We spent the rest of the day exploring around town and locating Inuit hunters who might help arrange transportation to our base camp. After some asking around we were directed to Abe, Elija and Joanna who were willing to hire out their snowmobiles and komatiks (large freight sleds). After some negotiating we settled on a price of $560 for the round trip to and from our base camp. They too warned us that there were many bears with cubs recently seen at Sam Ford Fiord and to keep a watchful eye.
Since we had no place to stay Tommy let us set up housekeeping at the RCMP building. Our living area included sofa, kitchen, bathroom, and the local jail cell. We spent the rest of the afternoon and evening reading, relaxing and generally goofing off. Overall, even though we were frustrated by the delay we spent another unexpectedly comfortable night in the north.
April 14, 1978. We spent the morning waiting for the council to meet. More reading and walks around town. Brad surprised everyone by digging around in his gear and coming up with a Cookie Monster needle point project.
About noon Abe came by and told us the meeting with the council would be at 1:00 p.m. He also offered us a slab of raw caribou meat to take with us. Caribou is a ubiquitous food source among the Inuit. It is a convenient high protein, high calorie meal. A large piece of raw caribou and a hunting knife or uloo is often found in the corner of Inuit kitchen/living rooms. Family and guests are free cut off a slice or two whenever they feel hungry. In the arctic meal times are not usually at a fixed time but rather varied and most Inuit eat whenever they feel hungry without regard to the time of day.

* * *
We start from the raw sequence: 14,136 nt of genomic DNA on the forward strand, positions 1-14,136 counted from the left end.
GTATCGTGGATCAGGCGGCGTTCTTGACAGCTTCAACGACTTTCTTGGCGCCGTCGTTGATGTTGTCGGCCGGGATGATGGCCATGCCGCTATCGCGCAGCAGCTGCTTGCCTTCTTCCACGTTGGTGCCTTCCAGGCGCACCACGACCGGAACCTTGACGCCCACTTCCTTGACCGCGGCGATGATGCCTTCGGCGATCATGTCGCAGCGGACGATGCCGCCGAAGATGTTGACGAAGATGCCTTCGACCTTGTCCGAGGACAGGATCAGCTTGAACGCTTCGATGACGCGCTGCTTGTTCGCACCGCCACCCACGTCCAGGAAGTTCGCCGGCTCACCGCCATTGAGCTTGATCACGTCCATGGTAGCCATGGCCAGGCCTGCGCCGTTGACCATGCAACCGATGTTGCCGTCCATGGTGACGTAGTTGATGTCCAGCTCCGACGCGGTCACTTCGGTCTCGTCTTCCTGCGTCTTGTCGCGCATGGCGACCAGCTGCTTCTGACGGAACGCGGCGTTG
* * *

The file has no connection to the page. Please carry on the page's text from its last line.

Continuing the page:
Looking down the main street of Clyde River, an Inuit community on the north coast of Baffin Island. Snowmobiles are the main form of transportation during the winter and spring seasons. The fog-like effect in the distance is actually “ice fog” caused by ice crystals suspended in the air by the constant blowing winds throughout the arctic. Note the inlet (Patricia Bay) in the background in front of the mountains. Supplies for the entire year are shipped in each summer by barge.
“Chef Brad” and assistant Jim whipping up a gastronomic treat in the kitchen of the RCMP post. The Clyde River Constable, Tommy Enneraq graciously allowed us to use the RCMP building and facilities during our stay in Clyde River.
Ice fog and wind blown snow obscure the visibility outside the entrance to the Hudson’s Bay store in Clyde River. We shopped here for some last minute supplies while waiting to meet the Inuit village council. Seeking their permission to travel to Sam Ford Fiord was an important step in the process of being welcome by the Inuit.
One of the sponsors of the expedition was the Eddie Bauer Company. In exchange for financial support we agreed to help design a new line of expeditionary clothing and test it in the extreme conditions of the arctic. Here Al is sitting in a 20 – 30 mph wind taking a temperature reading. Temperature readings, both inside and outside the clothing were taken and recorded to test the insulating value of the clothing.
Al, Brad, Marty and Lynn enjoying lunch in the RCMP kitchen. You can begin to see the frustration in their expressions as the waiting for the weather to clear and the Inuit Council to meet continues. Note the Spam can on the table. While in Clyde we exhausted the different ways of preparing Spam. Spam in the morning, Spam in the evening, Spam at supper time.
Brad with his Cookie Monster needle point project. Sometimes there is just no explaining genius!
Main Street in Clyde River. The wind was blowing a constant 20 mph with gusts to 40 mph causing a heavy ice fog. Even in these conditions, walks around town and sightseeing were a welcome break in the monotony of waiting for the weather to improve.
Alooloo Inutiq, an Inuit stone carver with his wife and children. We visited Alooloo and his family while in Clyde River. I bought a pair mittens, made of puppy fur, from Alooloo’s wife which I used on several future arctic expeditions. They were very warm and light weight, the equal of any modern technology mittens I have run across.